What is it about?
Through this work, we describe that the blood-progenitor cells are self-sustaining in terms of synthesising and sensing a neurotransmitter, dopamine, which is classically known to be a sleep and mood regulator in animals including humans. The blood-progenitor cells show a build-up of intracellular dopamine with time and this is necessary to sustain the proliferation of these progenitor cells. Blocking the synthesis and sensing of dopamine by these blood-progenitor cells resulted in a small lymph gland size (the hematopoietic organ of Drosophila), showcasing that dopamine acts as a pro-growth cue. Interestingly, there is a time-dependent requirement of the different dopamine modules on the cell cycle phasing of the progenitor cells. The dopamine synthesis and uptake in the progenitors is important for an early S to G2 phase cell cycle transition. Later on the dopamine signalling, by receptor Dop2R, becomes key to drive a G2 to M phase transition.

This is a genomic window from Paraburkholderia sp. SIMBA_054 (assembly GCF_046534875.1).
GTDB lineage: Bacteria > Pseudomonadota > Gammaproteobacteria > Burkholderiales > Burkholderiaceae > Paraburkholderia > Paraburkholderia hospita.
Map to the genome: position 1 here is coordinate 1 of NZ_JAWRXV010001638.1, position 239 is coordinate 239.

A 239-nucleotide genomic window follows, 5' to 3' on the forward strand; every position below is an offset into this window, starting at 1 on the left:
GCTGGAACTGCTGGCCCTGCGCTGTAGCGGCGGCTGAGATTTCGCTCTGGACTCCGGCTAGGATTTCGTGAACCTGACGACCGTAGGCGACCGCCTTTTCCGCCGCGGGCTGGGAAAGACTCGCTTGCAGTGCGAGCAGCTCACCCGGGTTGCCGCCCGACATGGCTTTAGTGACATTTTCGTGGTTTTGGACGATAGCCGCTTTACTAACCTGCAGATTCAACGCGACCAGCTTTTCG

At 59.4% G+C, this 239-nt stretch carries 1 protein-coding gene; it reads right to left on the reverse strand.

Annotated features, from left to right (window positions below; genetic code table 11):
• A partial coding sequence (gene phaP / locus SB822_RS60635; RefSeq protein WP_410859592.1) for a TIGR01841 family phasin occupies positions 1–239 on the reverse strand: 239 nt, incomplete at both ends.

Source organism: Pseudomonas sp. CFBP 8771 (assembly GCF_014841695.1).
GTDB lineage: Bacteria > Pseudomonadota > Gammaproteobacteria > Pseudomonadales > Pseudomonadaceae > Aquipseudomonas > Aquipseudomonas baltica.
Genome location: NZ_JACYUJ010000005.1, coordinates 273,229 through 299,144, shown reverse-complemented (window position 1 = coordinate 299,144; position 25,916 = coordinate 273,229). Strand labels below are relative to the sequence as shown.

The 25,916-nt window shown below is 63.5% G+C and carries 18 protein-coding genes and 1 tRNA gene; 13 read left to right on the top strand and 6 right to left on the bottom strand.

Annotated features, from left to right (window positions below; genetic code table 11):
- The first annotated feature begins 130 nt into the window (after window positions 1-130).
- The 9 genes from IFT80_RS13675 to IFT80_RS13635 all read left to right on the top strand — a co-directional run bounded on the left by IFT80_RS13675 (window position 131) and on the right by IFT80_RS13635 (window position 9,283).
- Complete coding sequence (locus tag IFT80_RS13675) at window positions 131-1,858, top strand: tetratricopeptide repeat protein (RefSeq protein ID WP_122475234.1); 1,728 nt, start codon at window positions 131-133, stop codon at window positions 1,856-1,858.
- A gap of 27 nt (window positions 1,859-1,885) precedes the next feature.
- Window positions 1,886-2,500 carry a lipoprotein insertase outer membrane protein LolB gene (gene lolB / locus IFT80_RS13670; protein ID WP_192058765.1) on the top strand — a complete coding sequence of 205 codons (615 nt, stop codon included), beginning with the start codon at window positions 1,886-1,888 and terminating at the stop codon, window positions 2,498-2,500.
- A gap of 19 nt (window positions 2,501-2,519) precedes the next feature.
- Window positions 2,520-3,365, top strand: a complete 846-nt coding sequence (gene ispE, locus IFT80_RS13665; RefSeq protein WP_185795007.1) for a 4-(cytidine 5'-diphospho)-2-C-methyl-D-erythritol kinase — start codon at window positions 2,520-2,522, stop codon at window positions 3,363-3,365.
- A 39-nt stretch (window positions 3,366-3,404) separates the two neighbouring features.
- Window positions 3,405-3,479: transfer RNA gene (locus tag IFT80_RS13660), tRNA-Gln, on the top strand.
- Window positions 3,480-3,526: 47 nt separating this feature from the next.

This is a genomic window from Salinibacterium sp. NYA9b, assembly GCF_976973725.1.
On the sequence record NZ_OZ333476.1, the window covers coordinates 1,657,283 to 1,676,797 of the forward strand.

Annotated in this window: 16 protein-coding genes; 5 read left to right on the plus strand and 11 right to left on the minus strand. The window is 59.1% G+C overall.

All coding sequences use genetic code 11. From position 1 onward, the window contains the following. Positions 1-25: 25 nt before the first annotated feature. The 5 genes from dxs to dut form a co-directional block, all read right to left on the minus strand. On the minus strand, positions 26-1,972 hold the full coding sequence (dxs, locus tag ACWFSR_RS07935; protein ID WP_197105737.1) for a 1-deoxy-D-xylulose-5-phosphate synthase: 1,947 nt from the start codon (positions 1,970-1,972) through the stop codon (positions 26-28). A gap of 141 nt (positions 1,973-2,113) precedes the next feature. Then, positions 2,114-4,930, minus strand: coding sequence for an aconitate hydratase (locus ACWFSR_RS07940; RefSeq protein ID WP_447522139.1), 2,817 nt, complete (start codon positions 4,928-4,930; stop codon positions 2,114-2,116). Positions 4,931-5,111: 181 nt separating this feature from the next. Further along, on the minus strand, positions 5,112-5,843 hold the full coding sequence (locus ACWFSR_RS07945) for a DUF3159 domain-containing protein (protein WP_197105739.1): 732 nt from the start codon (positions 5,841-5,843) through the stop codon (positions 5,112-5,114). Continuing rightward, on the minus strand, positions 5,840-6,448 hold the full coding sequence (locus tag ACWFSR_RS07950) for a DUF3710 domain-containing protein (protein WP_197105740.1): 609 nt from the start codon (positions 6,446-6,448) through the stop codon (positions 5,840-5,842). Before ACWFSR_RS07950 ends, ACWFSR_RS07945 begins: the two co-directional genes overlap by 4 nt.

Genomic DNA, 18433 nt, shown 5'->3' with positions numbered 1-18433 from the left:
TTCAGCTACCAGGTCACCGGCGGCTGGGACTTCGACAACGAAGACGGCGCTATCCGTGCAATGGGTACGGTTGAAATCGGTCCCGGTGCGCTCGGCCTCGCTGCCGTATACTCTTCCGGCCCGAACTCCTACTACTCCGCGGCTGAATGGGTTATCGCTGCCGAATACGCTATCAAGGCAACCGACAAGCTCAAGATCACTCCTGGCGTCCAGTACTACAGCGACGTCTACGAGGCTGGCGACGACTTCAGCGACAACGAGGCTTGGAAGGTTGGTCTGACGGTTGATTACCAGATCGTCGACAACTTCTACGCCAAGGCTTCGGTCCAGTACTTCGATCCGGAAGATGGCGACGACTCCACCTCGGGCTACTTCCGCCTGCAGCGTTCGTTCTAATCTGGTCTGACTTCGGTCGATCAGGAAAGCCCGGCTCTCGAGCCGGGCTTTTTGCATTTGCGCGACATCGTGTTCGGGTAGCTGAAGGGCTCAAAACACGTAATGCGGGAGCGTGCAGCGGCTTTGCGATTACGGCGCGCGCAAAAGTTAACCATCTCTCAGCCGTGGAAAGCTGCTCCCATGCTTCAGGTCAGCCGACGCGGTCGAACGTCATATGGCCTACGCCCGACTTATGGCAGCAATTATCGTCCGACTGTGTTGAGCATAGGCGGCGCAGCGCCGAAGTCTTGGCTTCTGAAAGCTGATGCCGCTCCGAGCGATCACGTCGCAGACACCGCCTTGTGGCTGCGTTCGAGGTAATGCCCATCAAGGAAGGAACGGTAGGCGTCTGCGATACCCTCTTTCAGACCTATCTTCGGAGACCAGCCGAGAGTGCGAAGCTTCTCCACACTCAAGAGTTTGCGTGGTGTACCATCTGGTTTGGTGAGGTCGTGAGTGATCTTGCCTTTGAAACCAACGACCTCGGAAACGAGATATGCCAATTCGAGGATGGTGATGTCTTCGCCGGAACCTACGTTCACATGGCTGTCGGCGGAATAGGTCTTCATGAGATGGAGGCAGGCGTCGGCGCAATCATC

Photo by National Cancer Institute on Unsplash
Why is it important?
The significance of this work lies in highlighting how multi-faceted neurotransmitter molecules are, apart from their well characterised roles in the nervous system. They can be employed by the immune system of an organism, in this case of fruit flies, for fundamental yet important processes like cell cycle phase regulation and growth.
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This page is a summary of: Dual control of dopamine in
myeloid‐like progenitor cell proliferation and regulation of lymph gland growth, EMBO Reports, April 2022, EMBO, DOI: 10.15252/embr.202152951.
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